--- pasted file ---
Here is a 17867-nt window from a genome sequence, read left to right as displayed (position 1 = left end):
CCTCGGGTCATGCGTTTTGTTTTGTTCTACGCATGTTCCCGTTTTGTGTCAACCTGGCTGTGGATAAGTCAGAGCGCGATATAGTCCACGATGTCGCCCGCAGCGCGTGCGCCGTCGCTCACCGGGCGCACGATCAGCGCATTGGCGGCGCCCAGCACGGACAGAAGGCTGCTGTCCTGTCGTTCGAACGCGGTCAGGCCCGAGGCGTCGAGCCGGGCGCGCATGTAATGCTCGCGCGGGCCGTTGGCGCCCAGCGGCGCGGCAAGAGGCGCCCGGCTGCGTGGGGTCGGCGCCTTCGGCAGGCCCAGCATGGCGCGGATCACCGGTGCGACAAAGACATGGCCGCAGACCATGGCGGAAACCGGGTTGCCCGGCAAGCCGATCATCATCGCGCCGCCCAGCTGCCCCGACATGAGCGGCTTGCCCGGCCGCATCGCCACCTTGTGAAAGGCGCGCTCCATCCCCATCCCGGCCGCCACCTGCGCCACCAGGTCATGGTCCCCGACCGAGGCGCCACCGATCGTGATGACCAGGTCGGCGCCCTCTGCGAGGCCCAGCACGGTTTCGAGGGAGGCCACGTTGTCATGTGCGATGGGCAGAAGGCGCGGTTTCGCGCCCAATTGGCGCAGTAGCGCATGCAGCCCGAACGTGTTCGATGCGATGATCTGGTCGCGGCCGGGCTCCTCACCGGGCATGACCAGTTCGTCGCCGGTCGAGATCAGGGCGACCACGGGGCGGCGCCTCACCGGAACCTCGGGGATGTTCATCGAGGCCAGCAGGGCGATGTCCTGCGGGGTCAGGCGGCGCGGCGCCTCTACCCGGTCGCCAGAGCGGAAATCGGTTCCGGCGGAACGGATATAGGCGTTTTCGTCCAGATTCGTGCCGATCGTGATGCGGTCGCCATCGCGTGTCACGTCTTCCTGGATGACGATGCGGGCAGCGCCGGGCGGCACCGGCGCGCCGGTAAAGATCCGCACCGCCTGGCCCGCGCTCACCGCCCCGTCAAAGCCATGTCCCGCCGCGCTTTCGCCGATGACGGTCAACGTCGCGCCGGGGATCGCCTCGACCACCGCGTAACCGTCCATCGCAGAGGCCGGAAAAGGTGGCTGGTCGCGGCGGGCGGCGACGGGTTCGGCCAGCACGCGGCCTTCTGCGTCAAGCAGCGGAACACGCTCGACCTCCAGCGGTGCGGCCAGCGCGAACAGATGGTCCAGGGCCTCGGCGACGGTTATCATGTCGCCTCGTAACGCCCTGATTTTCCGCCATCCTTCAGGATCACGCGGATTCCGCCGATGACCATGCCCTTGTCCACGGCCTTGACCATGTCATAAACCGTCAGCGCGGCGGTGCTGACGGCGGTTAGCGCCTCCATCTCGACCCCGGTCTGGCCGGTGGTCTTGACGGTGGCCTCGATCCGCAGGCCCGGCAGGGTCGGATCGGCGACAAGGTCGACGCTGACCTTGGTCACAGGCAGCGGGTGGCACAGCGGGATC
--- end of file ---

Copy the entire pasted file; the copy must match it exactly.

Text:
Here is a 17867-nt window from a genome sequence, read left to right as displayed (position 1 = left end):
CCTCGGGTCATGCGTTTTGTTTTGTTCTACGCATGTTCCCGTTTTGTGTCAACCTGGCTGTGGATAAGTCAGAGCGCGATATAGTCCACGATGTCGCCCGCAGCGCGTGCGCCGTCGCTCACCGGGCGCACGATCAGCGCATTGGCGGCGCCCAGCACGGACAGAAGGCTGCTGTCCTGTCGTTCGAACGCGGTCAGGCCCGAGGCGTCGAGCCGGGCGCGCATGTAATGCTCGCGCGGGCCGTTGGCGCCCAGCGGCGCGGCAAGAGGCGCCCGGCTGCGTGGGGTCGGCGCCTTCGGCAGGCCCAGCATGGCGCGGATCACCGGTGCGACAAAGACATGGCCGCAGACCATGGCGGAAACCGGGTTGCCCGGCAAGCCGATCATCATCGCGCCGCCCAGCTGCCCCGACATGAGCGGCTTGCCCGGCCGCATCGCCACCTTGTGAAAGGCGCGCTCCATCCCCATCCCGGCCGCCACCTGCGCCACCAGGTCATGGTCCCCGACCGAGGCGCCACCGATCGTGATGACCAGGTCGGCGCCCTCTGCGAGGCCCAGCACGGTTTCGAGGGAGGCCACGTTGTCATGTGCGATGGGCAGAAGGCGCGGTTTCGCGCCCAATTGGCGCAGTAGCGCATGCAGCCCGAACGTGTTCGATGCGATGATCTGGTCGCGGCCGGGCTCCTCACCGGGCATGACCAGTTCGTCGCCGGTCGAGATCAGGGCGACCACGGGGCGGCGCCTCACCGGAACCTCGGGGATGTTCATCGAGGCCAGCAGGGCGATGTCCTGCGGGGTCAGGCGGCGCGGCGCCTCTACCCGGTCGCCAGAGCGGAAATCGGTTCCGGCGGAACGGATATAGGCGTTTTCGTCCAGATTCGTGCCGATCGTGATGCGGTCGCCATCGCGTGTCACGTCTTCCTGGATGACGATGCGGGCAGCGCCGGGCGGCACCGGCGCGCCGGTAAAGATCCGCACCGCCTGGCCCGCGCTCACCGCCCCGTCAAAGCCATGTCCCGCCGCGCTTTCGCCGATGACGGTCAACGTCGCGCCGGGGATCGCCTCGACCACCGCGTAACCGTCCATCGCAGAGGCCGGAAAAGGTGGCTGGTCGCGGCGGGCGGCGACGGGTTCGGCCAGCACGCGGCCTTCTGCGTCAAGCAGCGGAACACGCTCGACCTCCAGCGGTGCGGCCAGCGCGAACAGATGGTCCAGGGCCTCGGCGACGGTTATCATGTCGCCTCGTAACGCCCTGATTTTCCGCCATCCTTCAGGATCACGCGGATTCCGCCGATGACCATGCCCTTGTCCACGGCCTTGACCATGTCATAAACCGTCAGCGCGGCGGTGCTGACGGCGGTTAGCGCCTCCATCTCGACCCCGGTCTGGCCGGTGGTCTTGACGGTGGCCTCGATCCGCAGGCCCGGCAGGGTCGGATCGGCGACAAGGTCGACGCTGACCTTGGTCACAGGCAGCGGGTGGCACAGCGGGATC